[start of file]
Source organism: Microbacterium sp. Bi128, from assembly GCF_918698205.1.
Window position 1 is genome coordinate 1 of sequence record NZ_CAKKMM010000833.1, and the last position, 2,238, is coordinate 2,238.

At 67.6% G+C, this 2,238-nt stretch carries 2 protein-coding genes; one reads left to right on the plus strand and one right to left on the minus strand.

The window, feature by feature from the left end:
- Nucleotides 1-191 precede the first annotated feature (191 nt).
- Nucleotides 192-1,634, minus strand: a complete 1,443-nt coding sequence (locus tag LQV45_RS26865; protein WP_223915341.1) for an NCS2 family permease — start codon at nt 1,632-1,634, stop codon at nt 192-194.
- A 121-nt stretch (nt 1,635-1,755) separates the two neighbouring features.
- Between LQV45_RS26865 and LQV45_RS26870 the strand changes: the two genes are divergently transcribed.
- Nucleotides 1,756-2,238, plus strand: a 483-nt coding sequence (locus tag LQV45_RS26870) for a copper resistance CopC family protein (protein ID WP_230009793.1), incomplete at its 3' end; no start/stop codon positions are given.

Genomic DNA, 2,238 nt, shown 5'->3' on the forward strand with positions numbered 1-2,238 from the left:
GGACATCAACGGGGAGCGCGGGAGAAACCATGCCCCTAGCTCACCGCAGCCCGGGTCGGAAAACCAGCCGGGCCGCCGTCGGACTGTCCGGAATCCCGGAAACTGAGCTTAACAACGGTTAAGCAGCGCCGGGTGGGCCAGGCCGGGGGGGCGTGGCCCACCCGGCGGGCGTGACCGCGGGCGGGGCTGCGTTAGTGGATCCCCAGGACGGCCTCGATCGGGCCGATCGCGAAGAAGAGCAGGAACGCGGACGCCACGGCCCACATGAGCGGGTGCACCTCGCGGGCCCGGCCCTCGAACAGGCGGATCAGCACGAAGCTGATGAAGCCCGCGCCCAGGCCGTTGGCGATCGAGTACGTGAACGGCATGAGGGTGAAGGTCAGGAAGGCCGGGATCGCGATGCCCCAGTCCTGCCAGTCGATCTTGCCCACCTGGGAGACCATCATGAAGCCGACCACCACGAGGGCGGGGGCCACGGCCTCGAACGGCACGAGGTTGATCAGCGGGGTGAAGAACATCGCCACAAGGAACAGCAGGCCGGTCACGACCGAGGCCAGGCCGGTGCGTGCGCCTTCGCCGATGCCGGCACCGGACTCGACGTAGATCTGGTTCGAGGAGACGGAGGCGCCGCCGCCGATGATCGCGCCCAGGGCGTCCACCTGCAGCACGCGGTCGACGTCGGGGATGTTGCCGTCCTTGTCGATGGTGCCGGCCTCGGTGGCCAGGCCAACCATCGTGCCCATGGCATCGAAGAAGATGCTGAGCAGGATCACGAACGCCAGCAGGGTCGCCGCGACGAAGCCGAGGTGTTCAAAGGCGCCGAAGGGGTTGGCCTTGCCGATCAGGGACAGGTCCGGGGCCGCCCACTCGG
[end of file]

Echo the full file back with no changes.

Source organism: Microbacterium sp. Bi128, from assembly GCF_918698205.1.
Window position 1 is genome coordinate 1 of sequence record NZ_CAKKMM010000833.1, and the last position, 2,238, is coordinate 2,238.

At 67.6% G+C, this 2,238-nt stretch carries 2 protein-coding genes; one reads left to right on the plus strand and one right to left on the minus strand.

The window, feature by feature from the left end:
- Nucleotides 1-191 precede the first annotated feature (191 nt).
- Nucleotides 192-1,634, minus strand: a complete 1,443-nt coding sequence (locus tag LQV45_RS26865; protein WP_223915341.1) for an NCS2 family permease — start codon at nt 1,632-1,634, stop codon at nt 192-194.
- A 121-nt stretch (nt 1,635-1,755) separates the two neighbouring features.
- Between LQV45_RS26865 and LQV45_RS26870 the strand changes: the two genes are divergently transcribed.
- Nucleotides 1,756-2,238, plus strand: a 483-nt coding sequence (locus tag LQV45_RS26870) for a copper resistance CopC family protein (protein ID WP_230009793.1), incomplete at its 3' end; no start/stop codon positions are given.

Genomic DNA, 2,238 nt, shown 5'->3' on the forward strand with positions numbered 1-2,238 from the left:
GGACATCAACGGGGAGCGCGGGAGAAACCATGCCCCTAGCTCACCGCAGCCCGGGTCGGAAAACCAGCCGGGCCGCCGTCGGACTGTCCGGAATCCCGGAAACTGAGCTTAACAACGGTTAAGCAGCGCCGGGTGGGCCAGGCCGGGGGGGCGTGGCCCACCCGGCGGGCGTGACCGCGGGCGGGGCTGCGTTAGTGGATCCCCAGGACGGCCTCGATCGGGCCGATCGCGAAGAAGAGCAGGAACGCGGACGCCACGGCCCACATGAGCGGGTGCACCTCGCGGGCCCGGCCCTCGAACAGGCGGATCAGCACGAAGCTGATGAAGCCCGCGCCCAGGCCGTTGGCGATCGAGTACGTGAACGGCATGAGGGTGAAGGTCAGGAAGGCCGGGATCGCGATGCCCCAGTCCTGCCAGTCGATCTTGCCCACCTGGGAGACCATCATGAAGCCGACCACCACGAGGGCGGGGGCCACGGCCTCGAACGGCACGAGGTTGATCAGCGGGGTGAAGAACATCGCCACAAGGAACAGCAGGCCGGTCACGACCGAGGCCAGGCCGGTGCGTGCGCCTTCGCCGATGCCGGCACCGGACTCGACGTAGATCTGGTTCGAGGAGACGGAGGCGCCGCCGCCGATGATCGCGCCCAGGGCGTCCACCTGCAGCACGCGGTCGACGTCGGGGATGTTGCCGTCCTTGTCGATGGTGCCGGCCTCGGTGGCCAGGCCAACCATCGTGCCCATGGCATCGAAGAAGATGCTGAGCAGGATCACGAACGCCAGCAGGGTCGCCGCGACGAAGCCGAGGTGTTCAAAGGCGCCGAAGGGGTTGGCCTTGCCGATCAGGGACAGGTCCGGGGCCGCCCACTCGG